Friday, May 13, 2011

The Trouble with Welfare

My most recently published column, "What Would Jesus Cut?" has sparked some interesting debate. One reader reminded me that not only is the welfare state ineffective as well as a violation of the Christian ethic of property. It also contributes to the corruption of character. The welfare state strikes at the heart of the work ethic.

Suppose, for instance, that a person with little experience and few job skills finds low paying gainful employment that allows him to earn $900 per month. In a world without government welfare subsidies, if that person decides not to work after all, his income shrinks to $0. On the other hand, suppose we live in a welfare state when, if he does not work, he will receive a government check for $600. In the first case, a free market, he sacrifices $900 a month by not working. In the second case with the welfare state, the cost of not working is the difference between his foregone income and his welfare check. In this case it is $900 - $600 or $300.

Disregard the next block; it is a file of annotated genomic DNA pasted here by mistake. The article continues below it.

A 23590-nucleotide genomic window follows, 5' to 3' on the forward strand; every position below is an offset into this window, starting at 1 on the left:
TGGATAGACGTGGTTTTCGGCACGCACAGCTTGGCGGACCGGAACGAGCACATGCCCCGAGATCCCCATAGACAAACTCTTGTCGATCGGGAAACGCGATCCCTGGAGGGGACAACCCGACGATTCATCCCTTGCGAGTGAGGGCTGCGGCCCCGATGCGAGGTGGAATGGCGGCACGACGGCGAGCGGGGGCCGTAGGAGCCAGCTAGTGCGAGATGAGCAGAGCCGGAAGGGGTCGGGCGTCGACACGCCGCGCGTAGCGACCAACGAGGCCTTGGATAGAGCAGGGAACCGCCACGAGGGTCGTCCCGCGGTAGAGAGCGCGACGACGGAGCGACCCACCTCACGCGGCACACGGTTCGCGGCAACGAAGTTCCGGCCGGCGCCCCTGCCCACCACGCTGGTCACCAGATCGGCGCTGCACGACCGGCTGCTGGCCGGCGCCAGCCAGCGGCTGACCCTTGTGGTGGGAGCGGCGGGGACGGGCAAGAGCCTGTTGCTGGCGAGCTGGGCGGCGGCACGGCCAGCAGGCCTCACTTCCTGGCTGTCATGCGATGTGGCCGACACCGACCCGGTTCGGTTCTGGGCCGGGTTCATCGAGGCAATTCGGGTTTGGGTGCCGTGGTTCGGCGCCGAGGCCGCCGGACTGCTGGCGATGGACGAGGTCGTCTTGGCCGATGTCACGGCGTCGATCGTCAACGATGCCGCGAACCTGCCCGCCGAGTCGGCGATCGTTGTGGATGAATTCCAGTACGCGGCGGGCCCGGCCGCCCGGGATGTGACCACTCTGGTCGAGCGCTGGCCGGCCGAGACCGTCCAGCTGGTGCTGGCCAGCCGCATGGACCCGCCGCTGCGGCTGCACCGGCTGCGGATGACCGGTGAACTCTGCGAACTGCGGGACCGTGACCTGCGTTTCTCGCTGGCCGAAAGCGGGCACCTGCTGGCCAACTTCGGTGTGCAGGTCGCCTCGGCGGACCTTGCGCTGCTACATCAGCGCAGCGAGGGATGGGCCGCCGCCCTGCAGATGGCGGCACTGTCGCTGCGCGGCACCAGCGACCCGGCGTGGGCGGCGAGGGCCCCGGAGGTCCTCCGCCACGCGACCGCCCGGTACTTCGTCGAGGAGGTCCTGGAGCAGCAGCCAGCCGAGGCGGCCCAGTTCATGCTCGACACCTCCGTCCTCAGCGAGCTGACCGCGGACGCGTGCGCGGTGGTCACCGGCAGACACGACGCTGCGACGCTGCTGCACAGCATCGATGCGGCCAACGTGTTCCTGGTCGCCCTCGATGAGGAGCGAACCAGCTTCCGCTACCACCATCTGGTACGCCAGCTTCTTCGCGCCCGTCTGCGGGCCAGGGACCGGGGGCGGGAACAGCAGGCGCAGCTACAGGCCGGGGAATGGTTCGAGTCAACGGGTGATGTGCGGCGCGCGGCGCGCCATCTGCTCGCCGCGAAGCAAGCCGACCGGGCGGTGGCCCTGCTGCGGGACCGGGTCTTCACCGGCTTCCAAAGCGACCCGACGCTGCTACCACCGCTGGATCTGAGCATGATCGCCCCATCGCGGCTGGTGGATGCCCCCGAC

By reducing the opportunity cost of not working, the welfare state encourages idleness. Idleness, it turns out, is one of the most important reason people who earn low incomes. That is the very thing the welfare system is supposed to ameliorate. In fact, welfare subsidies makes things worse.

This does not mean that everyone eligible will quit their jobs and try to live on the dole. It also does not mean that everyone who receives or has received welfare subsidies is lazy. It does imply, however, that some who are on the margin--perhaps those who would be willing to work for $900, but not for $300 have an incentive not to pursue productive labor choose for them what is optimal. Some are willing to pay $300 a month for complete leisure.

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